GLOVERSVILLE — The Common Council voted 6-0 Tuesday to authorize spending $6,000 from the city’s $1.5 million in U.S. American Rescue Plan Act (ARPA) funding to pay for two part-time staff members to oversee nightly volunteers at the city’s Code Blue temporary homeless shelter at 24 3rd Ave.
First Ward Councilwoman Marcia Weiss said a total of 62 people have sought shelter from the cold at the former VFW building since the city converted it to a temporary Code Blue shelter on Jan. 14.
“We are averaging 10 people per week,” Weiss said.
However, coordinating volunteers to stay at the building almost every night hasn’t been easy.
“After doing it myself for a couple of weeks, believe me it’s a big job,” Weiss said. “They have to be CPR trained, and we’ve been sending them out to the county to get the training. The city pays for the training for the certificate. It’s about $10 for them to get the certification. We’ve got probably three of four regular volunteers, but after that it’s been a struggle. [Mayor] Vince [DeSantis] has gone in there and done it.”
Weiss said the $6,000 in ARPA money authorized by the council Tuesday night will be used to pay Michael and Angela Chase to coordinate overnight shelter volunteers for the duration of the Code Blue season, which will last until nighttime temperatures stop dipping below 32 degrees routinely, probably around the end of April. She said the Chases have familiarity with what needs to be done to operate the shelter.
“Mike Chase is the one who owned the building (144 E. Fulton St.) where we did the Code Blue last year,” Weiss said.
In January 2021, the council voted to contribute $25,000 of city funds toward the establishment of a Code Blue temporary homeless shelter at 144 E. Fulton St., while it was owned by Chase, with a portion of that funding going towards a four-month lease for that building. While the staff members to run that temporary homeless shelter came from the Albany-based Interfaith Partnership for the Homeless, they were coordinated by members of the Gloversville Free Methodist Church’s Center for Hope organization. Chase has since sold that building.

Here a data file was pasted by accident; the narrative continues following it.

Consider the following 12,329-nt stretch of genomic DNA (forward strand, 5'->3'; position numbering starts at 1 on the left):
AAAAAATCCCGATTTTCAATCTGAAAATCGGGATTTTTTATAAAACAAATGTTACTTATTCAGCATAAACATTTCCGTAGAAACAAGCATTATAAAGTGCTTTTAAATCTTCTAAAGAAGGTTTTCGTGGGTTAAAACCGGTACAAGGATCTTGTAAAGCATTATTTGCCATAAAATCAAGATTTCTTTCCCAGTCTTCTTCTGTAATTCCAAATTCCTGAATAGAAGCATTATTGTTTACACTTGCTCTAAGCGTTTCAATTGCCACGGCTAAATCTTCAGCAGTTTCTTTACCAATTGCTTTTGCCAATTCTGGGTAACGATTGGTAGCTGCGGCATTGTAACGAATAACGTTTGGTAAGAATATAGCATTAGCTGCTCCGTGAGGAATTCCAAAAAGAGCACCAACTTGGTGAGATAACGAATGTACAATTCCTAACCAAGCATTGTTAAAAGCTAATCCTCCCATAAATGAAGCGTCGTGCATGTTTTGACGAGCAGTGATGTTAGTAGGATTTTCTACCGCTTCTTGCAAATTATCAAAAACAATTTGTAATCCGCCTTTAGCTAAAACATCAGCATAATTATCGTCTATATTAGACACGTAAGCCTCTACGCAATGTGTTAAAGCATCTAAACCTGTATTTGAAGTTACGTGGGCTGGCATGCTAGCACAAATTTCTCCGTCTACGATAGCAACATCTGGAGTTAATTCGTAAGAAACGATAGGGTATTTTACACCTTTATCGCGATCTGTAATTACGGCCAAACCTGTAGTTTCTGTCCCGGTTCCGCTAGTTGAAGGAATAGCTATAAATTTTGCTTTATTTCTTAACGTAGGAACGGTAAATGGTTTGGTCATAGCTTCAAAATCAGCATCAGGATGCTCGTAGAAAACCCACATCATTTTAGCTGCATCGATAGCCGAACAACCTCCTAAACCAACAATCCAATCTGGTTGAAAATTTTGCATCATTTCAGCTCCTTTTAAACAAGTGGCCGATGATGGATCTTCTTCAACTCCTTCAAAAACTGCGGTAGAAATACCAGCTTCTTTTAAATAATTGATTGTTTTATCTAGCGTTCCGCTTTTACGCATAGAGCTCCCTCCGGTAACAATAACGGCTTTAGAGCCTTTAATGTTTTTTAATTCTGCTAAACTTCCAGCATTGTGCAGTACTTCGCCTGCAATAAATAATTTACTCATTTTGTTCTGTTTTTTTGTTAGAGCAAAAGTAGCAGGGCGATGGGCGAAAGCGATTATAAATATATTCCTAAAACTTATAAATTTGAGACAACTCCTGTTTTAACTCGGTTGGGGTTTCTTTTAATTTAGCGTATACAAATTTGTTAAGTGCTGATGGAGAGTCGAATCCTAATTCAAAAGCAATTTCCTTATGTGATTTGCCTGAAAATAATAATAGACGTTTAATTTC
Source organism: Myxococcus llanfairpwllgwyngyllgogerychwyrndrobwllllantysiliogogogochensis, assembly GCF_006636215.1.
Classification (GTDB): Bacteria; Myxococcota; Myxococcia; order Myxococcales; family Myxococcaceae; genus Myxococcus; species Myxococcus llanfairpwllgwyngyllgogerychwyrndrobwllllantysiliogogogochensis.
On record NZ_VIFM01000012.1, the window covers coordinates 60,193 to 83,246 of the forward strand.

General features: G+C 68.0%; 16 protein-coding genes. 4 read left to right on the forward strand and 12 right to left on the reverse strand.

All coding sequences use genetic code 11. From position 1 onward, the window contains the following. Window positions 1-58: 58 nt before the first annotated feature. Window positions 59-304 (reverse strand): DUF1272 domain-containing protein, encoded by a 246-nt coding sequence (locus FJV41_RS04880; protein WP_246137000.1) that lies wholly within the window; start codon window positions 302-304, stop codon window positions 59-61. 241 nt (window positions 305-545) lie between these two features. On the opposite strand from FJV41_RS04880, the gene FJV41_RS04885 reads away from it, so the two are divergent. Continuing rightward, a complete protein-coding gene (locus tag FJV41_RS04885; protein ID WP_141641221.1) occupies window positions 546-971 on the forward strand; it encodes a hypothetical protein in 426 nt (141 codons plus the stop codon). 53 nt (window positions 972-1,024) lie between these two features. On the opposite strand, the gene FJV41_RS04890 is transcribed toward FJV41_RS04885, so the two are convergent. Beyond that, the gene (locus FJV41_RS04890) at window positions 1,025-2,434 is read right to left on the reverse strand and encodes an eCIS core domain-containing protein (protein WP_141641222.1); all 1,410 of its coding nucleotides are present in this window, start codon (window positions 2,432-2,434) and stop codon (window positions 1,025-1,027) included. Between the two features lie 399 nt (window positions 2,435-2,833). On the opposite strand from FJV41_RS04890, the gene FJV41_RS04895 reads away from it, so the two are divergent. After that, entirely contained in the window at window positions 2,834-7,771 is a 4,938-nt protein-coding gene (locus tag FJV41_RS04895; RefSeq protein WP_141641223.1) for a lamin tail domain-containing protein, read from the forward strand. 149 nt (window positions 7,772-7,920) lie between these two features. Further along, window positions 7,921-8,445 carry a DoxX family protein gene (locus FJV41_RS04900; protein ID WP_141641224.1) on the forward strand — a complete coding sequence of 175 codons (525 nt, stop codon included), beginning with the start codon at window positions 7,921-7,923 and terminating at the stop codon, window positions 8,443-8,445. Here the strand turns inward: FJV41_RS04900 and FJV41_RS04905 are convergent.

The vote to fund a temporary Code Blue shelter in 2021 came shortly after the majority of the council voted to change the city’s zoning to allow temporary Code Blue shelters to operate in most of the city’s commercial zones. However, the zoning change explicitly prohibited them from being located within the “form-based overlay” portion of downtown, which includes the former YWCA at 33 Bleecker St. where the Center of Hope operated the city’s first temporary Code Blue homeless shelter in 2020, under a temporary certificate of occupancy.
The Center of Hope was never able to get a permanent certificate of occupancy at 33 Bleecker St. for a Code Blue shelter, and has been in litigation with the city over the matter ever since.
In January, seeking to resolve the ongoing controversy over what to do about its homeless population during the winter months, the Common Council voted to use some of its federal ARPA money to purchase the former VFW building at 24 3rd Ave. from its former owner, real estate broker Joseph M. Lander, for $170,000. Going forward, the city plans to use the building primarily as its city Recreation Commission Center, but also as a temporary Code Blue homeless shelter during the cold winter months.
During Tuesday night’s meeting, 4th Ward Councilwoman Ellen Anadio asked if the city can get the $6,000 expense to hire part-time staff for the Code Blue shelter refunded through Fulton County.
“We won’t be able to recoup the money we’re spending this year,” DeSantis said. “In the future, it’s our hope to get this completely state funded, and we have to do that through the county, so we have to really urge our Gloversville supervisors to support it. Plan B would be to approach the state ourselves.”
Weiss said she’s been working with Gloversville 5th Ward Supervisor Greg Young toward getting the county onboard for a permanent solution for state funding for the Code Blue shelter.
“Normally, [New York state Code Blue shelter funding] is applied for through the county Department of Social Services, that’s the normal way it’s done,” DeSantis said. “So, we’re hoping to be able to urge them to do that. What we’ll do is have a complete estimated total cost with paid staff, and it should be 100% [state] funded.”
In the meantime, Weiss said anyone who is interested in volunteering at the shelter should call Michael Chase at 518-773-7703.